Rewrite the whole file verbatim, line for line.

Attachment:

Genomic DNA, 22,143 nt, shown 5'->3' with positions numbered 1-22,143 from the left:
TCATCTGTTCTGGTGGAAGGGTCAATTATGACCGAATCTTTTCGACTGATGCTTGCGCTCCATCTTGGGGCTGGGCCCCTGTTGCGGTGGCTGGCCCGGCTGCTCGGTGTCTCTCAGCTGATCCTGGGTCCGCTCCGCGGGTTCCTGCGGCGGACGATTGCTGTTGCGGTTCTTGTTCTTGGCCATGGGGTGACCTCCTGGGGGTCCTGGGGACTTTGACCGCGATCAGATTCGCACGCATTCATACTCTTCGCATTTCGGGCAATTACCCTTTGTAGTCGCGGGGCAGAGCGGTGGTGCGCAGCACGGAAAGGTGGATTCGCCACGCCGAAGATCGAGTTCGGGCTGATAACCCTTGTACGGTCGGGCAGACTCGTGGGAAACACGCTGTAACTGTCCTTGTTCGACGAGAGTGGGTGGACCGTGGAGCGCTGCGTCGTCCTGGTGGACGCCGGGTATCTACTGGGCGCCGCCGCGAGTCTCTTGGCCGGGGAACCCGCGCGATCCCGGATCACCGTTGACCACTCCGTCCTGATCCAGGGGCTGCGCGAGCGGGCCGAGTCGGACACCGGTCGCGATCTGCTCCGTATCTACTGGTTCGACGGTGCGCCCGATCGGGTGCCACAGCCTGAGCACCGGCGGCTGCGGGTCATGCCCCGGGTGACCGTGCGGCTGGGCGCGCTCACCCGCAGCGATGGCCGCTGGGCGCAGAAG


Genomic DNA, 22,143 nt, shown 5'->3' with positions numbered 1-22,143 from the left:
TCATCTGTTCTGGTGGAAGGGTCAATTATGACCGAATCTTTTCGACTGATGCTTGCGCTCCATCTTGGGGCTGGGCCCCTGTTGCGGTGGCTGGCCCGGCTGCTCGGTGTCTCTCAGCTGATCCTGGGTCCGCTCCGCGGGTTCCTGCGGCGGACGATTGCTGTTGCGGTTCTTGTTCTTGGCCATGGGGTGACCTCCTGGGGGTCCTGGGGACTTTGACCGCGATCAGATTCGCACGCATTCATACTCTTCGCATTTCGGGCAATTACCCTTTGTAGTCGCGGGGCAGAGCGGTGGTGCGCAGCACGGAAAGGTGGATTCGCCACGCCGAAGATCGAGTTCGGGCTGATAACCCTTGTACGGTCGGGCAGACTCGTGGGAAACACGCTGTAACTGTCCTTGTTCGACGAGAGTGGGTGGACCGTGGAGCGCTGCGTCGTCCTGGTGGACGCCGGGTATCTACTGGGCGCCGCCGCGAGTCTCTTGGCCGGGGAACCCGCGCGATCCCGGATCACCGTTGACCACTCCGTCCTGATCCAGGGGCTGCGCGAGCGGGCCGAGTCGGACACCGGTCGCGATCTGCTCCGTATCTACTGGTTCGACGGTGCGCCCGATCGGGTGCCACAGCCTGAGCACCGGCGGCTGCGGGTCATGCCCCGGGTGACCGTGCGGCTGGGCGCGCTCACCCGCAGCGATGGCCGCTGGGCGCAGAAG